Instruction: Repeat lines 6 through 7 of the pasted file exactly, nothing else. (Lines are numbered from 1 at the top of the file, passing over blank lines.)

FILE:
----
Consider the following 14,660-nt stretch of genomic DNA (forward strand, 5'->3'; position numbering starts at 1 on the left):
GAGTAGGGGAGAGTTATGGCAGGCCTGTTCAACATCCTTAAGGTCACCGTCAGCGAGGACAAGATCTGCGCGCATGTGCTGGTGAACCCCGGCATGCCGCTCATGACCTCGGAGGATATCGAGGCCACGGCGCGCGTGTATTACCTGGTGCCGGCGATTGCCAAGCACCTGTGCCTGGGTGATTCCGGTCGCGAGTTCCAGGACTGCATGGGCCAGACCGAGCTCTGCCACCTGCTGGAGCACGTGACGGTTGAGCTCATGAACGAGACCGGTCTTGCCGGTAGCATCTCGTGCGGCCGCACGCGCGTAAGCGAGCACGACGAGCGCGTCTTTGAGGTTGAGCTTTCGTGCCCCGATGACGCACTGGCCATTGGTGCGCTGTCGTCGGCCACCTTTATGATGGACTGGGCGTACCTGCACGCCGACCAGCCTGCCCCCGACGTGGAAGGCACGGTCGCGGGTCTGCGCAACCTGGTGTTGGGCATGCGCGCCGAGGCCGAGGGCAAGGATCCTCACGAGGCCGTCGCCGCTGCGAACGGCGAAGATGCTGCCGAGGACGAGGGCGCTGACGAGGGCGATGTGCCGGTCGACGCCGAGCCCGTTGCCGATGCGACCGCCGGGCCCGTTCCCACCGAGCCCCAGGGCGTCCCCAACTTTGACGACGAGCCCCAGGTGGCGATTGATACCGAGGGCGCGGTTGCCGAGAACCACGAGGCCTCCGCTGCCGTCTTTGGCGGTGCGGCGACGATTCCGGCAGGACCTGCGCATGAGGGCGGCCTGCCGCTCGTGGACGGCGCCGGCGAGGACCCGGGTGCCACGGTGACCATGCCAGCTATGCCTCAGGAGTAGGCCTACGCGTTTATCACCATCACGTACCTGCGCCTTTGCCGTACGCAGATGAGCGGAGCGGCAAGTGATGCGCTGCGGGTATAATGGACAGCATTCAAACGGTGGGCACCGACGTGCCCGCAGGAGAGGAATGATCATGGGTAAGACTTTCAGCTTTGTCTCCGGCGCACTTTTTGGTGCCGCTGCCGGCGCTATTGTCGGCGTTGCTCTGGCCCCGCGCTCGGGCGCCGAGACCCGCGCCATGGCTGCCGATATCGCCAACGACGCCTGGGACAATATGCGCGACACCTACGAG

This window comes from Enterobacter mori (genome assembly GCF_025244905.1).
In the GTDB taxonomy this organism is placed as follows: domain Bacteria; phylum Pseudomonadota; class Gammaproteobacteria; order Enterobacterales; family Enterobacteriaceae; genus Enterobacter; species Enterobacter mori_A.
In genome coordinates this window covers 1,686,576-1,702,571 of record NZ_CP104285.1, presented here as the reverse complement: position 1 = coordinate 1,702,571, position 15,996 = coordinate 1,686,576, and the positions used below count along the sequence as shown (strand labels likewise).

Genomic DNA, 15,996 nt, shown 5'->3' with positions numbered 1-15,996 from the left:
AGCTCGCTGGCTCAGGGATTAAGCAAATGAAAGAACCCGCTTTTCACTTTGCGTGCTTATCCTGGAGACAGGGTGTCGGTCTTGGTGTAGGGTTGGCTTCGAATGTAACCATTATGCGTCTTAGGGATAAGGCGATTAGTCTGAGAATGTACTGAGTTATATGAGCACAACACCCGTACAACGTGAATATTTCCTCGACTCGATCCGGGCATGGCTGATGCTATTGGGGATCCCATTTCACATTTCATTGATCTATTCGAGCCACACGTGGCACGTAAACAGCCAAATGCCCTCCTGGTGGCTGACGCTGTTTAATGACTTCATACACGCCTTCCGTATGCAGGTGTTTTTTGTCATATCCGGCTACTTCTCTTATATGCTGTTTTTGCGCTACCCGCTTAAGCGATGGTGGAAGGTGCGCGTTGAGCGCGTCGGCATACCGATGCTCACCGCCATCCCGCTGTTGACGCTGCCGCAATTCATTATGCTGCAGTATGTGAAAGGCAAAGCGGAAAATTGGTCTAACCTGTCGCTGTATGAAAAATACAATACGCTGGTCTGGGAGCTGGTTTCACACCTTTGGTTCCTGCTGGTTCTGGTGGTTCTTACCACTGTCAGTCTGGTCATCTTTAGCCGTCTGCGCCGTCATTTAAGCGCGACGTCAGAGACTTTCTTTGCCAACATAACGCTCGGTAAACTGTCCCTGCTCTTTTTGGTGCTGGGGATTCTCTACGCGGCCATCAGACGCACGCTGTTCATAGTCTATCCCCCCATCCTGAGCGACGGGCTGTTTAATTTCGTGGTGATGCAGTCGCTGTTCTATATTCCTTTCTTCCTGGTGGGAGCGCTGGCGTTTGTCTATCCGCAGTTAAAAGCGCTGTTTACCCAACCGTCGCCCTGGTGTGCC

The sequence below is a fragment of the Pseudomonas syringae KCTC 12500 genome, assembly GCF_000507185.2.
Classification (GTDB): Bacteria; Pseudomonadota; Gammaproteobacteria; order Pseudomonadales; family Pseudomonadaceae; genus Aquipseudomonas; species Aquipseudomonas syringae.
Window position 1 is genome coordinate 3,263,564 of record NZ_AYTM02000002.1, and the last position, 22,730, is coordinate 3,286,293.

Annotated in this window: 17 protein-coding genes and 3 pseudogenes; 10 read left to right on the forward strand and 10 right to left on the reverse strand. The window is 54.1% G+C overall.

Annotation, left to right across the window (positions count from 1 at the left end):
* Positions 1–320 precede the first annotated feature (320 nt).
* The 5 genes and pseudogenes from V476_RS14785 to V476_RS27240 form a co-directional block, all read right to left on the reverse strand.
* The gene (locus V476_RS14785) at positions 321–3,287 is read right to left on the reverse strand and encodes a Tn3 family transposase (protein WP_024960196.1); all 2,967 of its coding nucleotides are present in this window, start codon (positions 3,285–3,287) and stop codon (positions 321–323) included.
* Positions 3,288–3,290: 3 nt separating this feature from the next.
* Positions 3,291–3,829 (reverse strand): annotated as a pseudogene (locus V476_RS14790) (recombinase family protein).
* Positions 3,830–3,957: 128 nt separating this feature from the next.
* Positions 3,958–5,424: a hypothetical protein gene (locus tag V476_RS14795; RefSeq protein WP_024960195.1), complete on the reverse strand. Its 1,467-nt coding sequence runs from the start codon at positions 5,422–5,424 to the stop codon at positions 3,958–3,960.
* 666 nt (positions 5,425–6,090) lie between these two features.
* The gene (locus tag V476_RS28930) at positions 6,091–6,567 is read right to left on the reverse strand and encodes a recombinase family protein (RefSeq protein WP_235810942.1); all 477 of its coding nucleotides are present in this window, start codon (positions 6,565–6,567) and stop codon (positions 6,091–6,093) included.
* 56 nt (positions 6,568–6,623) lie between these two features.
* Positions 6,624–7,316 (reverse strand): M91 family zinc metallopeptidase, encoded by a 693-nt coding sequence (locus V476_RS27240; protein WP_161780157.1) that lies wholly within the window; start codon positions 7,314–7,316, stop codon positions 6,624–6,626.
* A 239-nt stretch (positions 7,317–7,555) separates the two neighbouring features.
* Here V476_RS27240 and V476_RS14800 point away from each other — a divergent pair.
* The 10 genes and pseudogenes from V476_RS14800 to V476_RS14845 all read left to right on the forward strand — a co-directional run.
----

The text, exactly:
Genomic DNA, 15,996 nt, shown 5'->3' with positions numbered 1-15,996 from the left:
AGCTCGCTGGCTCAGGGATTAAGCAAATGAAAGAACCCGCTTTTCACTTTGCGTGCTTATCCTGGAGACAGGGTGTCGGTCTTGGTGTAGGGTTGGCTTCGAATGTAACCATTATGCGTCTTAGGGATAAGGCGATTAGTCTGAGAATGTACTGAGTTATATGAGCACAACACCCGTACAACGTGAATATTTCCTCGACTCGATCCGGGCATGGCTGATGCTATTGGGGATCCCATTTCACATTTCATTGATCTATTCGAGCCACACGTGGCACGTAAACAGCCAAATGCCCTCCTGGTGGCTGACGCTGTTTAATGACTTCATACACGCCTTCCGTATGCAGGTGTTTTTTGTCATATCCGGCTACTTCTCTTATATGCTGTTTTTGCGCTACCCGCTTAAGCGATGGTGGAAGGTGCGCGTTGAGCGCGTCGGCATACCGATGCTCACCGCCATCCCGCTGTTGACGCTGCCGCAATTCATTATGCTGCAGTATGTGAAAGGCAAAGCGGAAAATTGGTCTAACCTGTCGCTGTATGAAAAATACAATACGCTGGTCTGGGAGCTGGTTTCACACCTTTGGTTCCTGCTGGTTCTGGTGGTTCTTACCACTGTCAGTCTGGTCATCTTTAGCCGTCTGCGCCGTCATTTAAGCGCGACGTCAGAGACTTTCTTTGCCAACATAACGCTCGGTAAACTGTCCCTGCTCTTTTTGGTGCTGGGGATTCTCTACGCGGCCATCAGACGCACGCTGTTCATAGTCTATCCCCCCATCCTGAGCGACGGGCTGTTTAATTTCGTGGTGATGCAGTCGCTGTTCTATATTCCTTTCTTCCTGGTGGGAGCGCTGGCGTTTGTCTATCCGCAGTTAAAAGCGCTGTTTACCCAACCGTCGCCCTGGTGTGCC